Literature review: using pictographs in discharge instructions for older adults with low-literacy skills


Jeungok Choi, Assistant Professor, School of Nursing, University of Massachusetts Amherst, 120 Skinner Hall, 651 North Pleasant Street, Amherst, MA 01003, USA. Telephone: +1 413 545 5689.


Aims.  To evaluate current visual aids used in health education; to explore evidence regarding the use of pictographs (simple line drawings showing explicit health care actions); and to provide suggestions for uses of pictographs in discharge instructions for older adults with low-literacy skills.

Background.  Discharge instructions consist of recommended homecare actions. However, these healthcare actions are provided in text-based discharge instructions, which are often difficult for patients with low-literacy skills to follow precisely at home. Various forms of visual aids are currently used to improve health education; however, the appropriateness of these visual aids for educating discharge instructions for older adults with low-literacy skills is unknown.

Design.  A narrative literature review.

Methods.  Eligible articles were identified via electronic searches of databases. In total, 44 articles were reviewed and analysed.

Results.  Among various visual aids, pictographs using simple line drawings combined with simplified text are the most efficient and effective tool to improve discharge education. Indeed, pictographs are well suited to show a step-by-step procedure of complex and lengthy discharge instructions consisting of multiple actions, thus making an entire action sequence easier to learn.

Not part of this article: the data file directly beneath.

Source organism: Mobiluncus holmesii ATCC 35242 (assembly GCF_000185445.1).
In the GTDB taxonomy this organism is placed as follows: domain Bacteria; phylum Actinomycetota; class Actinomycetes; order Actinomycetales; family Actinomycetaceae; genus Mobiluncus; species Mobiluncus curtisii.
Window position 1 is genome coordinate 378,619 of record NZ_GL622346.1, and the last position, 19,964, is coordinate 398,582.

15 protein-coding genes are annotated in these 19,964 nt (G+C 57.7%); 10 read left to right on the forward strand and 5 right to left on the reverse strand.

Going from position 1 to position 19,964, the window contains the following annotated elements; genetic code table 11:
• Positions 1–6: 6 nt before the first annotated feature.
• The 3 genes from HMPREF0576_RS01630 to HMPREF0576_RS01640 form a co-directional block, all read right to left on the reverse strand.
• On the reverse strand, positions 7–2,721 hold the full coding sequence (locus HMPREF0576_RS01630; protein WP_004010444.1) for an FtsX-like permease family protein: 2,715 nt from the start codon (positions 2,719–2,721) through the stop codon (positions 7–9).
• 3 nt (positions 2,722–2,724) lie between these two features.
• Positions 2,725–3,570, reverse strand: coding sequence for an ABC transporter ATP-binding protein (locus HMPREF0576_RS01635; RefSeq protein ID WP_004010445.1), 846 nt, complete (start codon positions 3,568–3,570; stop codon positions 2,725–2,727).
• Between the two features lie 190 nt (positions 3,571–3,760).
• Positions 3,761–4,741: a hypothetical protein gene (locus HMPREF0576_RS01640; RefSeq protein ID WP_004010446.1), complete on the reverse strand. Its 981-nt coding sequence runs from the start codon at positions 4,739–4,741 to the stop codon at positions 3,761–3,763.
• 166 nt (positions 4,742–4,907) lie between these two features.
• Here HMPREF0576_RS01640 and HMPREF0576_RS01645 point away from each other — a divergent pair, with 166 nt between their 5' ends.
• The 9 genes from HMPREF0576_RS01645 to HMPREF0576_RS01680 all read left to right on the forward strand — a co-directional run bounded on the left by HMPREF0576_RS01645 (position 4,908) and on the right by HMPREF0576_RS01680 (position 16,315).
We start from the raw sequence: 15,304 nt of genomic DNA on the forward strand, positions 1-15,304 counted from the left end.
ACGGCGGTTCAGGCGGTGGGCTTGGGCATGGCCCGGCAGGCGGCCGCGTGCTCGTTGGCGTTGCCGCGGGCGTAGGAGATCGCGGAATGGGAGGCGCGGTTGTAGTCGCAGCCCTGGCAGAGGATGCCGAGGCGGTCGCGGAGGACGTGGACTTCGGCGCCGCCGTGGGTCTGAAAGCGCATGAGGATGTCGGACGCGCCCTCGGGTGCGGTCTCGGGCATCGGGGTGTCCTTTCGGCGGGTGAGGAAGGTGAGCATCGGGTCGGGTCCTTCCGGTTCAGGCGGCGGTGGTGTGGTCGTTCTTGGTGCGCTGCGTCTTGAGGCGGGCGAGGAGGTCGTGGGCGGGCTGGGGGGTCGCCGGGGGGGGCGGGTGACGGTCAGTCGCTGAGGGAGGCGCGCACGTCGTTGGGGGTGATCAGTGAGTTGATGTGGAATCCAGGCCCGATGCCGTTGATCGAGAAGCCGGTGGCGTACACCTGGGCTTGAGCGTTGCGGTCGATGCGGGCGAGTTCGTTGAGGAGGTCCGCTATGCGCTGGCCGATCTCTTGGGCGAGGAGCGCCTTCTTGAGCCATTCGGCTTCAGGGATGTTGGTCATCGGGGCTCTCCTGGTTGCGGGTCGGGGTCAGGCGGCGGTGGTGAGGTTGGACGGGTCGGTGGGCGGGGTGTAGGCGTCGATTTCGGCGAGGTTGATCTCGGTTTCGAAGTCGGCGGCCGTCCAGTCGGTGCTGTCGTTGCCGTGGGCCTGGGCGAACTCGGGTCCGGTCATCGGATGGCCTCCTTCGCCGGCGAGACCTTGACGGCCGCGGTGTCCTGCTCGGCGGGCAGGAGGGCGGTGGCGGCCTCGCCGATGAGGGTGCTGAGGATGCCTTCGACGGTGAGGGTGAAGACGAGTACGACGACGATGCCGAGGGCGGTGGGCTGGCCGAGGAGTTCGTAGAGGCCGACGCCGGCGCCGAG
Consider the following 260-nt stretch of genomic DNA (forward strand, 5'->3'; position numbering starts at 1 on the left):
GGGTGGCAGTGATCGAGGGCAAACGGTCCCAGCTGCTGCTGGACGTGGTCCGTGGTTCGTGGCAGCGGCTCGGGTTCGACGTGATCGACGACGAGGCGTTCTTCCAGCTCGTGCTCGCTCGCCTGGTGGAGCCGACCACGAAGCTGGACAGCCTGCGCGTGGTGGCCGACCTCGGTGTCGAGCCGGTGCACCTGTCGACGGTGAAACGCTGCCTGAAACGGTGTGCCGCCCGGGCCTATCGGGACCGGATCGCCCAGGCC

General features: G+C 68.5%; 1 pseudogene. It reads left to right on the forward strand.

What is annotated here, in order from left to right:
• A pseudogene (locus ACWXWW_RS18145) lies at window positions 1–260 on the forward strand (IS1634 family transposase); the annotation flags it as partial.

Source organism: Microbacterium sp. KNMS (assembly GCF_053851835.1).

Conclusion.  By using pictographs with simplified text, healthcare educators can improve discharge instructions for low-literate older adults. Further research is needed to develop pictographs representing explicit healthcare actions themselves rather than concepts associated with healthcare actions; and to examine the effects of pictographs on adherence and health outcomes.

Relevance to clinical practice.  Healthcare education materials using pictographs provide effective strategies in improving discharge education for low-literate older adults in acute healthcare settings where nurses have primary responsibility as a first line of healthcare providers. It can also serve as an efficient tool to improve health education for immigrants speaking English as a second language.